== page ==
Your Ducts Could Be Costing You More Than You Think
Among energy-saving options, air duct sealing offers many benefits for a relatively low investment. According to the Department of Energy, duct sealing can provide as much as 20% in heating and cooling savings. There are many other advantages to duct sealing that improve your home’s performance and comfort.
Duct Seal for More Energy-Efficient HVAC Systems
Even the most energy-efficient heating and air conditioning units have to work harder with a leaky duct system. Tiny leaks and gaps in the ductwork rob heating and cooling from living areas in your home. As a result, some rooms may feel too hot or too cold, while your HVAC system is working overtime to make up the lost air.
Leaky Ducts Affect Indoor Air Quality
Ductwork that is not well sealed can also allow contaminants to infiltrate into the ducts, where they are circulated throughout your home. Some of these contaminants can include:
- Dust and other allergens.
- Combustion gases from furnaces.
- Fumes from household products.
All these contaminants can affect the quality of your indoor air, and may cause discomfort for family members with respiratory issues. Some indoor pollutants, like carbon monoxide, can be deadly if not addressed and mitigated.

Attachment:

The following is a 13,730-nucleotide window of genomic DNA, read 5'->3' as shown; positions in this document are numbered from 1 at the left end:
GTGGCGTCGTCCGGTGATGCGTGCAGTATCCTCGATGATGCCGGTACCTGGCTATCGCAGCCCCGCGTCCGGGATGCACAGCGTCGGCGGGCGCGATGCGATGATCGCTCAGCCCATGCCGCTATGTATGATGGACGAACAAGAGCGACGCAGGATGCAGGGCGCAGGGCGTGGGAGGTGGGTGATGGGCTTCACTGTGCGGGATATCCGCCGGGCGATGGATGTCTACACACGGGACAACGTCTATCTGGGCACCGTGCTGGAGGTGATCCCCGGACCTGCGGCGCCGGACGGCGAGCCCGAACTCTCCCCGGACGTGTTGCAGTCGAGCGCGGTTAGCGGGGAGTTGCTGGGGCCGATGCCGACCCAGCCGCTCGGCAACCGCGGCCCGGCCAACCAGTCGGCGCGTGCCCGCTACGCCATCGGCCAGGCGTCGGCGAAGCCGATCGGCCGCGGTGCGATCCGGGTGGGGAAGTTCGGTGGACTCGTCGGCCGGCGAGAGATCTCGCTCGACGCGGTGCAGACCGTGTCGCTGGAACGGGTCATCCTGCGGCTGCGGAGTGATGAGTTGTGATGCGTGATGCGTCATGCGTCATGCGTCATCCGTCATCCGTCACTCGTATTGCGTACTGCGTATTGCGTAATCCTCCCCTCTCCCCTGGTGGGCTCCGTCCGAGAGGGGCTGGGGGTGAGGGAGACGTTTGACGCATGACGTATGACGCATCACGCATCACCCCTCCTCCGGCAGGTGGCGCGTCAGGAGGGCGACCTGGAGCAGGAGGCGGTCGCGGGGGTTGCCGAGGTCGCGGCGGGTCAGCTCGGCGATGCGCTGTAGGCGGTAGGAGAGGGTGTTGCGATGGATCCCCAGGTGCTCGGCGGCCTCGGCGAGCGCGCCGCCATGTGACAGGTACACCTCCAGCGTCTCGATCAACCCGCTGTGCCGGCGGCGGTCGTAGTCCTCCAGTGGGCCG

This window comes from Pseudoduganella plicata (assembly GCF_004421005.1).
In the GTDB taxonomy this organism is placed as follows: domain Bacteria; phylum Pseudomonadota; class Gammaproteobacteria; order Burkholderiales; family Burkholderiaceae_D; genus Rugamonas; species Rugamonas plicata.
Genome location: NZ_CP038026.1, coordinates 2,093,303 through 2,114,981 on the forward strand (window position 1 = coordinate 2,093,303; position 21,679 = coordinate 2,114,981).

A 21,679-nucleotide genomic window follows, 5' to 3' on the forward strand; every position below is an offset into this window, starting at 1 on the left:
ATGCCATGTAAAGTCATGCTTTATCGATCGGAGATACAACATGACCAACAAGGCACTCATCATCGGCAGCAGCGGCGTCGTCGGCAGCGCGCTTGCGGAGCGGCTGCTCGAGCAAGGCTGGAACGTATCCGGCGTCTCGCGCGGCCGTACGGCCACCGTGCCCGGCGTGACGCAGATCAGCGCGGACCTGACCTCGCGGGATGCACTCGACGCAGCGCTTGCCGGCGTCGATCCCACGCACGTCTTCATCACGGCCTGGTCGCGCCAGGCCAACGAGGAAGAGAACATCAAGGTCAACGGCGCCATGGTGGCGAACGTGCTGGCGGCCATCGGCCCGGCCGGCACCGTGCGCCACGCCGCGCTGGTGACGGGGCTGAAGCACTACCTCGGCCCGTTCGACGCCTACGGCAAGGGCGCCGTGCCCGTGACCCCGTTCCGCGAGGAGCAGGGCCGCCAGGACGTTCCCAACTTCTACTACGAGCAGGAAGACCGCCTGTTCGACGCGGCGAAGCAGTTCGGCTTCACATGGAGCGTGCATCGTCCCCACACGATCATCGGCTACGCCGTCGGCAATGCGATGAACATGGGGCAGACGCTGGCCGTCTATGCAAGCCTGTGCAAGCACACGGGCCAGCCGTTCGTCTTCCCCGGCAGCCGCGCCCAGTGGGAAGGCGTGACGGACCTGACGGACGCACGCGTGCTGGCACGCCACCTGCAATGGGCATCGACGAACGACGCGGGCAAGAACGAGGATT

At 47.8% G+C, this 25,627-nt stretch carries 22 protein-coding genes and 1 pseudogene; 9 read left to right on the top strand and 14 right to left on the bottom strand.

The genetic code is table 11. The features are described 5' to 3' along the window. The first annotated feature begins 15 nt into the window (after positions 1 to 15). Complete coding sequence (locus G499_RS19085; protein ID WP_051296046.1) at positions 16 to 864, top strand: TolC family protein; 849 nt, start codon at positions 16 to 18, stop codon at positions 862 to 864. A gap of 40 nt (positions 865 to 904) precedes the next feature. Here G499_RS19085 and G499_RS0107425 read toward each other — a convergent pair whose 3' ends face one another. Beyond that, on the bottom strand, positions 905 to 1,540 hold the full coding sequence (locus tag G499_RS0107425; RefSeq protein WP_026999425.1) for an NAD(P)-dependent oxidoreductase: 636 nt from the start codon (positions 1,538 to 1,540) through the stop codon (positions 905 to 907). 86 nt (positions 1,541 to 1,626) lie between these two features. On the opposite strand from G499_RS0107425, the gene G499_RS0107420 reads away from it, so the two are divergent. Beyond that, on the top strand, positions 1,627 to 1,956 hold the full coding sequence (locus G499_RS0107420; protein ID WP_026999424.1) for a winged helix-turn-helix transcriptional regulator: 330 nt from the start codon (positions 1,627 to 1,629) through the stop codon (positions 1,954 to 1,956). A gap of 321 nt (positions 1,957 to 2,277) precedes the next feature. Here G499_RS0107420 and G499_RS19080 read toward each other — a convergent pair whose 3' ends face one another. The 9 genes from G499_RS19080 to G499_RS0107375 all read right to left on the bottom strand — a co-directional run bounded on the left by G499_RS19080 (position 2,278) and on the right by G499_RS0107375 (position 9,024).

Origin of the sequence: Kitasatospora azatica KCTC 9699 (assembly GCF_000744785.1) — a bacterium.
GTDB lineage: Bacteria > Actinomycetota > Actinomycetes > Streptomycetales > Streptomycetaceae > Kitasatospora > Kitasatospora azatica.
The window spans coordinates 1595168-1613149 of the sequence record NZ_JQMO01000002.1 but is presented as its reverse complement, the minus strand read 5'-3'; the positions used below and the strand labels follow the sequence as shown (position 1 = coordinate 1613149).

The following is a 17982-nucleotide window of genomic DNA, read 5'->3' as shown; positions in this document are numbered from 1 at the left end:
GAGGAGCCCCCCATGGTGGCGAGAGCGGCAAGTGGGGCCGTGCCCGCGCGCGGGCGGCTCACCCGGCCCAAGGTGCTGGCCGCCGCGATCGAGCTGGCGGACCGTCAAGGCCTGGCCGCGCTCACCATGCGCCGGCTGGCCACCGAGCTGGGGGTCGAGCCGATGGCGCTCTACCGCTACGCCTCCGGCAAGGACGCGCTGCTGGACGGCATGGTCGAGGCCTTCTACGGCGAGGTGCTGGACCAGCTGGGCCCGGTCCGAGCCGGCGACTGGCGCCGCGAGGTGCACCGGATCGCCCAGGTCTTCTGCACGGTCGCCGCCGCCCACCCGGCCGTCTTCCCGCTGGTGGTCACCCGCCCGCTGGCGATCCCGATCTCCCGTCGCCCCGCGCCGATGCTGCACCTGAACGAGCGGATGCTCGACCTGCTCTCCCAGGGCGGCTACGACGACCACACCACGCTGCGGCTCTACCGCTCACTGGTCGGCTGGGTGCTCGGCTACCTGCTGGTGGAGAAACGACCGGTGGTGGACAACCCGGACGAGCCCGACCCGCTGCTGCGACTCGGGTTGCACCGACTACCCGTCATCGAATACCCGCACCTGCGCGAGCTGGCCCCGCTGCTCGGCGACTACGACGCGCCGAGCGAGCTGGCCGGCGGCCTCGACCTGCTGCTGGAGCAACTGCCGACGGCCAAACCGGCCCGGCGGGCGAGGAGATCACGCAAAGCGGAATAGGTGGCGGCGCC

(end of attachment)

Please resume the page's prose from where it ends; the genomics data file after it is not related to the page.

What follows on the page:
Identifying Duct Leaks in Your Bay Area Home
BPP has several methods to identify where duct leaks occur in your home. As part of our home energy audits, we use several tools, including:
- Blower door test that uses a powerful fan can measure air flow through heating and cooling ducts.
- Duct blaster, a small, powerful fan that connects to the duct system directly to measure airflow in all parts of the system and find areas that need sealing.
- Smoke sticks can sometimes be used to track where air is flowing to make sure that the ducts are connected correctly.
How We Seal Ducts
The technicians at BPP use several ways to seal ducts, all specified by home performance standards provided by the Building Performance Institute, a leader in home performance assessment and training. Four components are used in duct sealing:
- Mastic, a type of caulking substance used because it adheres to sheet metal used in ductwork
- Taping, using approved tape with the right level of adhesive power — so-called “duct” or “duck” tape is not strong enough for duct sealing
- Band ties are used to hold duct work together. We use special mechanical tools to achieve high tension on these plastic band ties so that duct leakage is minimized at duct joints
- Insulation is the final step after sealing. We wrap insulation around accessible ductwork so that air temperatures are maintained throughout the system.
Duct sealing is one easy way to save money and energy with a quick return on investment. In addition, California and some utilities offer incentives and rebates that can cover a good portion of the testing, sealing and insulation costs.